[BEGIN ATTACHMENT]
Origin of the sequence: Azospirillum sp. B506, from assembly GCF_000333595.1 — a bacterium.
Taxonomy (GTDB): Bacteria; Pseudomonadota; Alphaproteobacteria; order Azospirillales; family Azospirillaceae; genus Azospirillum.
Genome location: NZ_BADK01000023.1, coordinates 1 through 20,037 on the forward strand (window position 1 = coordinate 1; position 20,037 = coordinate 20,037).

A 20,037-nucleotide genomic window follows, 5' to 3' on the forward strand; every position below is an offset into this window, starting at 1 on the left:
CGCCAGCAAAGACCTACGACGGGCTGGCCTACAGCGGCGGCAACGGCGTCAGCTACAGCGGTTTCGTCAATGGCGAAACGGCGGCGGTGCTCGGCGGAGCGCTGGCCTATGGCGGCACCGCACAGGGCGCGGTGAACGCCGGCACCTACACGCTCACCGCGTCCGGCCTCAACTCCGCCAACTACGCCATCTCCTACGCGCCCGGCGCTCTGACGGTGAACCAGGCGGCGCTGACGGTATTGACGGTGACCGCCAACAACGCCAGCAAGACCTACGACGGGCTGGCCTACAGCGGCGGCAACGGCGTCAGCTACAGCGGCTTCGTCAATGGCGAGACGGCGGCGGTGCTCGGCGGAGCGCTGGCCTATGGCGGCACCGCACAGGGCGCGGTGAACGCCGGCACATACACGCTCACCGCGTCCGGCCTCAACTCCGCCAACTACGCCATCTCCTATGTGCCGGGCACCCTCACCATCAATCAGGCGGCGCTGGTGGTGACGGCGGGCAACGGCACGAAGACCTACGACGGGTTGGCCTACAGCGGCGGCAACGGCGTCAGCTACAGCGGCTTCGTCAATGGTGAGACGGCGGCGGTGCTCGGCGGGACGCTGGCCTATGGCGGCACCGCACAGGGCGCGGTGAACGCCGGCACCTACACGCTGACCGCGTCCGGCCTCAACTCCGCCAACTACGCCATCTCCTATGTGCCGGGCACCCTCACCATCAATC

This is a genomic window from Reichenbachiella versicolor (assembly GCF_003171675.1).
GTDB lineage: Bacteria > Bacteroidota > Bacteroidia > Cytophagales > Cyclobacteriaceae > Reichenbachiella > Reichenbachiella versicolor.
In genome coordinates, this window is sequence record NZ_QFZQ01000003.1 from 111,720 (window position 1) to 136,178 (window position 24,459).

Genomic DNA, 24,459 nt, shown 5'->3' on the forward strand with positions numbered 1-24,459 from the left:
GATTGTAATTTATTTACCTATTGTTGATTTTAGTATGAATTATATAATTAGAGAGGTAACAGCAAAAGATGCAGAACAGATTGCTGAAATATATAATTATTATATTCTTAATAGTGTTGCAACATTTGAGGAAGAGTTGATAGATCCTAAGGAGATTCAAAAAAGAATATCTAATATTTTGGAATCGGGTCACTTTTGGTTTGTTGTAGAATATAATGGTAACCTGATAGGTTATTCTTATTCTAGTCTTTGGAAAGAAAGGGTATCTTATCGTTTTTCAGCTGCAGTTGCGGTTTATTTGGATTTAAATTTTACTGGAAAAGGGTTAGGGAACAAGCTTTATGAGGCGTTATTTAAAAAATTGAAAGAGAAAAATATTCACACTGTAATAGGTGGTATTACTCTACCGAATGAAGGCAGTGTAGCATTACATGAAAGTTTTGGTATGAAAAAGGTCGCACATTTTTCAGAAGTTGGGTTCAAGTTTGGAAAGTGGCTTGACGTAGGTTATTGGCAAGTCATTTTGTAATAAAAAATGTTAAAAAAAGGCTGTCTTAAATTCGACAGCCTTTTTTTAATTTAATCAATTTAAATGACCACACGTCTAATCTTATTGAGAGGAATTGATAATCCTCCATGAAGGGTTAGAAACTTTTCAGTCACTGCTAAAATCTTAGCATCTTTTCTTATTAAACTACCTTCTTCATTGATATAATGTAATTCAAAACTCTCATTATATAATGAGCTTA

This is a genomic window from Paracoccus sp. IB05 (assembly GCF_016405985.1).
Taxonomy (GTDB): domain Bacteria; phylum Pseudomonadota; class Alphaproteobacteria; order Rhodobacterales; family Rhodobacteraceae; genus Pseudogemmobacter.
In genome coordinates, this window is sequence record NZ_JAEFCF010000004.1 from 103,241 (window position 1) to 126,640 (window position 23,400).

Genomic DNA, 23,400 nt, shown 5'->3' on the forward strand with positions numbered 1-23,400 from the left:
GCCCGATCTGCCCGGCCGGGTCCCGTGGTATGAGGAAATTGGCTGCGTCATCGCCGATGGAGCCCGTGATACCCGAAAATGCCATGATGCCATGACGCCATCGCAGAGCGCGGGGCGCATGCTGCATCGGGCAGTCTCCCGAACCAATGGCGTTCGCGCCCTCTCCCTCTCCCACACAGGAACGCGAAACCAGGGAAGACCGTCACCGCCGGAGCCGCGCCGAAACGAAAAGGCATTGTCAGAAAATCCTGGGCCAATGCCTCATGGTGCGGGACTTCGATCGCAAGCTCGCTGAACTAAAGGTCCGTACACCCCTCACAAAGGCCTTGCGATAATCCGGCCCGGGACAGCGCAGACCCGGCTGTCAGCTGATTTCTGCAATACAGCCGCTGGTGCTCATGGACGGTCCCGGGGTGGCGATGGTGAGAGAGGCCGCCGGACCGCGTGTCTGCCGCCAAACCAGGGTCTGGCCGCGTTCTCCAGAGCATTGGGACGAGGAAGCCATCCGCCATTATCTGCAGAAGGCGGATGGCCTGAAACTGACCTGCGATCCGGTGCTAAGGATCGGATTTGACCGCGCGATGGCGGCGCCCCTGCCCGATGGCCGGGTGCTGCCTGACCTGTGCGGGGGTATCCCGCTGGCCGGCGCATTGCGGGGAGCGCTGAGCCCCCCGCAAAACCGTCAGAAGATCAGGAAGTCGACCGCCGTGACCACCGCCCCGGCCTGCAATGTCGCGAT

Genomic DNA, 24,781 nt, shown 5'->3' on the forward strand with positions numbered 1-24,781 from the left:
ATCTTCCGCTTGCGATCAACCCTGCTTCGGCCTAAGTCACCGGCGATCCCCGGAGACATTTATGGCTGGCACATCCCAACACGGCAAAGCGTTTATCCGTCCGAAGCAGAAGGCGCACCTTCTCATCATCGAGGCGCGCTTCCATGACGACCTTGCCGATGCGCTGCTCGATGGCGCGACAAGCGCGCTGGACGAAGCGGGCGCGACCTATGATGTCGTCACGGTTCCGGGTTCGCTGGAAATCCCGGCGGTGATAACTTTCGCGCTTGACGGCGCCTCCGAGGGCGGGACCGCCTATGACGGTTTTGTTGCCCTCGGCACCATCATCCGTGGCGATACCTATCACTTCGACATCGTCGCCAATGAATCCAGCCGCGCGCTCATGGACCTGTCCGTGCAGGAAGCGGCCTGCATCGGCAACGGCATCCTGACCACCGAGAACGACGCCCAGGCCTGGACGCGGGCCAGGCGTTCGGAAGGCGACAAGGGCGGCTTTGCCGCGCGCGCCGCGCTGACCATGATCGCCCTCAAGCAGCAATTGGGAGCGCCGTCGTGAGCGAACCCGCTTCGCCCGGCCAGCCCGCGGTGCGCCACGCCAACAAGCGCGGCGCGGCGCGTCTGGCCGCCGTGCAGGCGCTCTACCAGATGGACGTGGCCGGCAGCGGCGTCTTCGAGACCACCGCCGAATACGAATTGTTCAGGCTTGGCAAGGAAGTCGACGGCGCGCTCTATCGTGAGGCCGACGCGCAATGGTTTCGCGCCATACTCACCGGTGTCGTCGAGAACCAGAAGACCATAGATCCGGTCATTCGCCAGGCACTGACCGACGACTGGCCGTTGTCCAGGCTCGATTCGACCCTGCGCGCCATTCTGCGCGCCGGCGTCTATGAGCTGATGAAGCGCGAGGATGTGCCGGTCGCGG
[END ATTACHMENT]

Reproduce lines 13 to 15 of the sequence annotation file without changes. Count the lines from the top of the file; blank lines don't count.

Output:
In genome coordinates, this window is sequence record NZ_JAEFCF010000004.1 from 103,241 (window position 1) to 126,640 (window position 23,400).

Genomic DNA, 23,400 nt, shown 5'->3' on the forward strand with positions numbered 1-23,400 from the left:
GCCCGATCTGCCCGGCCGGGTCCCGTGGTATGAGGAAATTGGCTGCGTCATCGCCGATGGAGCCCGTGATACCCGAAAATGCCATGATGCCATGACGCCATCGCAGAGCGCGGGGCGCATGCTGCATCGGGCAGTCTCCCGAACCAATGGCGTTCGCGCCCTCTCCCTCTCCCACACAGGAACGCGAAACCAGGGAAGACCGTCACCGCCGGAGCCGCGCCGAAACGAAAAGGCATTGTCAGAAAATCCTGGGCCAATGCCTCATGGTGCGGGACTTCGATCGCAAGCTCGCTGAACTAAAGGTCCGTACACCCCTCACAAAGGCCTTGCGATAATCCGGCCCGGGACAGCGCAGACCCGGCTGTCAGCTGATTTCTGCAATACAGCCGCTGGTGCTCATGGACGGTCCCGGGGTGGCGATGGTGAGAGAGGCCGCCGGACCGCGTGTCTGCCGCCAAACCAGGGTCTGGCCGCGTTCTCCAGAGCATTGGGACGAGGAAGCCATCCGCCATTATCTGCAGAAGGCGGATGGCCTGAAACTGACCTGCGATCCGGTGCTAAGGATCGGATTTGACCGCGCGATGGCGGCGCCCCTGCCCGATGGCCGGGTGCTGCCTGACCTGTGCGGGGGTATCCCGCTGGCCGGCGCATTGCGGGGAGCGCTGAGCCCCCCGCAAAACCGTCAGAAGATCAGGAAGTCGACCGCCGTGACCACCGCCCCGGCCTGCAATGTCGCGAT